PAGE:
What role can churches play in fighting Springfield’s poverty and childhood hunger?
That question is at the heart of the “Feed Our Children, Fuel Our Future” discussion planned for Wednesday evening at First & Calvary Presbyterian Church.
It was organized in reaction to the Every Child public service journalism project the Springfield News-Leader launched more than a year ago. In late February, Second Baptist Church also devoted its Wednesday evening service to this topic.
A panel of community leaders, many of whom have been involved directly with combating poverty and hunger, will talk about those growing problems and explore what could be done to make significant progress.
“I want to raise the awareness of Springfield,” said the Rev. Andrew Chaney, senior pastor at First & Calvary, who will moderate the panel. “I’m alarmed at the trend, and I’m hoping the church — the faith community — can do something to reverse the trend.”
Springfield’s poverty is exemplified by the school district’s skyrocketing free and reduced-price lunch rate. The number of eligible students grew from 39.3 percent in 2003-04 to a record 54.3 percent during the 2012-13 year, though it’s the highest — 61 percent — at the elementary level.
Two out of every five Greene County families with children under age 18 now live in poverty, according to the U.S. Census Bureau estimates. It jumps to nearly half when the family has a child under age 5.
Chaney noted growing momentum in the community to develop “tangible goals” for improving the lives of children.
“Springfield is already poised to address this problem, and it’s going to require commitment, activities and sacrifice,” he said.
He believes churches, which already pool resources to help the less fortunate, can make a lasting difference by reaching out and partnering with community groups.
“I really hope that we can tackle some of these disturbing statistics, reverse these trends and help empower those who live in poverty,” he said.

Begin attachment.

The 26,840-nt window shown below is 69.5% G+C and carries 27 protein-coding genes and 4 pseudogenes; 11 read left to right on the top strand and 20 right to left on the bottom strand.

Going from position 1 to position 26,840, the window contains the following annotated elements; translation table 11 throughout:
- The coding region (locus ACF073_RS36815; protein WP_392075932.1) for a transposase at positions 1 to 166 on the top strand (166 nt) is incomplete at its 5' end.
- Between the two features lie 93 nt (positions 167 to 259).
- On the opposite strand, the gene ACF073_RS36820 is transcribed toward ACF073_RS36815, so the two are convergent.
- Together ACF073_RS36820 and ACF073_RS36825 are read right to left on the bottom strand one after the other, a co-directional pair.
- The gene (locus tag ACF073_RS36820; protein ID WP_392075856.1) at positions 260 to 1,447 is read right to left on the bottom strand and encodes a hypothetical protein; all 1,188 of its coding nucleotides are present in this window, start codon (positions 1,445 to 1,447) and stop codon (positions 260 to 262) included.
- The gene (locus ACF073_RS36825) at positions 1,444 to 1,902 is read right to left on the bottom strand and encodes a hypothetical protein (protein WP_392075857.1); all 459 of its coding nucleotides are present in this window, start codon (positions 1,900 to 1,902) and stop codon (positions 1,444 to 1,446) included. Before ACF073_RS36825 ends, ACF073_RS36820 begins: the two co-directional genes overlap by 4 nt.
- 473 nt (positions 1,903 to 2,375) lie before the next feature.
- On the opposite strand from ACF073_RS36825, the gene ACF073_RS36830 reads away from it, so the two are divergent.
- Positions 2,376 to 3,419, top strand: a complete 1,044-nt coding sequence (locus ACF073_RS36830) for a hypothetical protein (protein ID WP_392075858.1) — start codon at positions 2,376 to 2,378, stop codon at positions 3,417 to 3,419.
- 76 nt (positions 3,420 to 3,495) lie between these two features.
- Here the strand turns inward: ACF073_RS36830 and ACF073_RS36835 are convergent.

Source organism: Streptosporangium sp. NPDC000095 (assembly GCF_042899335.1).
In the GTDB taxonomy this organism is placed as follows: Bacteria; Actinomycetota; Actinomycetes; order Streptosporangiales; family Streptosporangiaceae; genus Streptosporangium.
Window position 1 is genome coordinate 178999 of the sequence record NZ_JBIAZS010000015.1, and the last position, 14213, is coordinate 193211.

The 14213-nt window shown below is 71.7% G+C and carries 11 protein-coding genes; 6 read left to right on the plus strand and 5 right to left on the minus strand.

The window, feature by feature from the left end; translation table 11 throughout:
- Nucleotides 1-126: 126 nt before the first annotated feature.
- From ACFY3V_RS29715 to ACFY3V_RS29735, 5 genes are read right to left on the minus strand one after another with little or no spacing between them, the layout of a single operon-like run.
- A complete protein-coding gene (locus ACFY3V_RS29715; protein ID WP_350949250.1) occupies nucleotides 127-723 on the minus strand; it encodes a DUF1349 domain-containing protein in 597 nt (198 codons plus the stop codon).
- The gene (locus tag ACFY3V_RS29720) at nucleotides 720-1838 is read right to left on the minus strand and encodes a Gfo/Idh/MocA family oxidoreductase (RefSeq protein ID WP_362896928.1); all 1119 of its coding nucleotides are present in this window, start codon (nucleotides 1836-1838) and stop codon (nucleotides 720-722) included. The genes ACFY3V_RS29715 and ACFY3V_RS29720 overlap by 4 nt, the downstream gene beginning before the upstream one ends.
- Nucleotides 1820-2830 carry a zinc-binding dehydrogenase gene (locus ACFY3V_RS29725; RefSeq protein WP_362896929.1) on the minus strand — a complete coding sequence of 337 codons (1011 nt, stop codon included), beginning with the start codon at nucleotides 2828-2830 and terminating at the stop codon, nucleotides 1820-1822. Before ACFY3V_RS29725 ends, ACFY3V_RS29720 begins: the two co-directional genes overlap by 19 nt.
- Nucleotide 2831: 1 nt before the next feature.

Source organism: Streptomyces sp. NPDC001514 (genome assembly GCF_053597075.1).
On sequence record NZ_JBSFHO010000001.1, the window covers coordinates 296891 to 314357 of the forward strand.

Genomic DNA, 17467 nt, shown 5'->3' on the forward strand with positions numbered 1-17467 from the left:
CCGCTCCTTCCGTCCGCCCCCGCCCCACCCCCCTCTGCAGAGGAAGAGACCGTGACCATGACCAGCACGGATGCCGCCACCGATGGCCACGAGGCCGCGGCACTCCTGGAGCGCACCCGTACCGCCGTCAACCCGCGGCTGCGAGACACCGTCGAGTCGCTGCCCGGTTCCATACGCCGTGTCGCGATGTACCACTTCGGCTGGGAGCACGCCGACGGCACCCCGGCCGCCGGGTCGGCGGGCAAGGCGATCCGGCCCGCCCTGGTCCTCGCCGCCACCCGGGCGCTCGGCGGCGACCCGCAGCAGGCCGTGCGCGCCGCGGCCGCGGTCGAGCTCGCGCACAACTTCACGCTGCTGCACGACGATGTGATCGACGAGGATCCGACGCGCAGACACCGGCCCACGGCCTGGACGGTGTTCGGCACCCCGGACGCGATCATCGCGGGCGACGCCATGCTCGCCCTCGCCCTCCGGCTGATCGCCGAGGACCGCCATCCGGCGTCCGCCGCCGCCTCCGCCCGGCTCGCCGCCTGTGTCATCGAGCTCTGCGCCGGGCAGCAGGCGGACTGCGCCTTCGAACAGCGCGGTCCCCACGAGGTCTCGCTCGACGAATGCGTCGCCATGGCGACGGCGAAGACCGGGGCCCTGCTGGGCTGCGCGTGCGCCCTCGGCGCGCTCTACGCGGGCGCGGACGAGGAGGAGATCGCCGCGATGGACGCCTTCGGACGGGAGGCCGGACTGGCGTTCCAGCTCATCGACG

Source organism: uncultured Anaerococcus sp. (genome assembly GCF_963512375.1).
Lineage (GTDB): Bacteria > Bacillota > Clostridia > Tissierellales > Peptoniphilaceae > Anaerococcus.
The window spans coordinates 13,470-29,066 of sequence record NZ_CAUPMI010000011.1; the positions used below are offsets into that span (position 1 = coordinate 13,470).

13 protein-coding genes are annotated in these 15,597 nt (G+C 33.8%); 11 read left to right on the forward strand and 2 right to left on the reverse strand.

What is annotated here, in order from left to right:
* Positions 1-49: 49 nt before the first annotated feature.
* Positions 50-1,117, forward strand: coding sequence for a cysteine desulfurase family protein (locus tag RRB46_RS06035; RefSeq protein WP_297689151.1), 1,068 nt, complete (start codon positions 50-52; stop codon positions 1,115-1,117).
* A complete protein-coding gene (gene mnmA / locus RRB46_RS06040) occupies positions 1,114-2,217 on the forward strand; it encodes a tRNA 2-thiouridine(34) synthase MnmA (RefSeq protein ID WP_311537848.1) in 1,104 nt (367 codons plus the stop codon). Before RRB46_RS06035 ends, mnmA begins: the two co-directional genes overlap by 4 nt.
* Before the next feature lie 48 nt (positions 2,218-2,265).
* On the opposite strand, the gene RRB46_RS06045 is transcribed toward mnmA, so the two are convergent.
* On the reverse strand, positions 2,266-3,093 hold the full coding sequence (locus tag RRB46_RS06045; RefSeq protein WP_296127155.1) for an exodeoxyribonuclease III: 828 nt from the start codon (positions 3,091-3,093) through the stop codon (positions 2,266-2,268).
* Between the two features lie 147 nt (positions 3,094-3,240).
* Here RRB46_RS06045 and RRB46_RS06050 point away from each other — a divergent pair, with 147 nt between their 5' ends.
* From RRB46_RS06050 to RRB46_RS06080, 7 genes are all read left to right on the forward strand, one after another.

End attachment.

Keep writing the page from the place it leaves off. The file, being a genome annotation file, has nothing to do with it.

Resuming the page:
Chaney said partnering with others to leverage change and improve lives is “part of the DNA” of the church. The present-day First & Calvary was formed in 1930, following the Great Depression, with the merger of the First Presbyterian Church and Calvary Presbyterian Church.
“It’s part of the identity of the church,” he said. “When we partner with others, we can do more.”
Claudia Hartner and Nancy Evans were instrumental in organizing the discussion, which is open to the public.
“We thought this would be a really good way to get our congregation more involved and to raise awareness,” said Evans, a member of the missions committee.
First & Calvary is already involved in supporting the Healthy Half-Pints Program, which provides milk snacks to the students in kindergarten and first grade who would otherwise go without. It has also supported The Kitchen Inc., Rare Breed Youth Services Program, Rainbow Network, Victory Mission, Crosslines and others.
“It’s important to keep the conversation going because when we don’t, things stop happening,” Evans said.
Chaney believes it is the role of churches to educate members about the Bible and then exhibit the teachings of Christ through the actions of its members. Each of the church’s Sunday school classes has an outreach component.
“It’s a way for us to help people not only understand the words of Christ but to live out what it means to be a Christian,” he said.
Written by Claudette Riley, Springfield News-Leader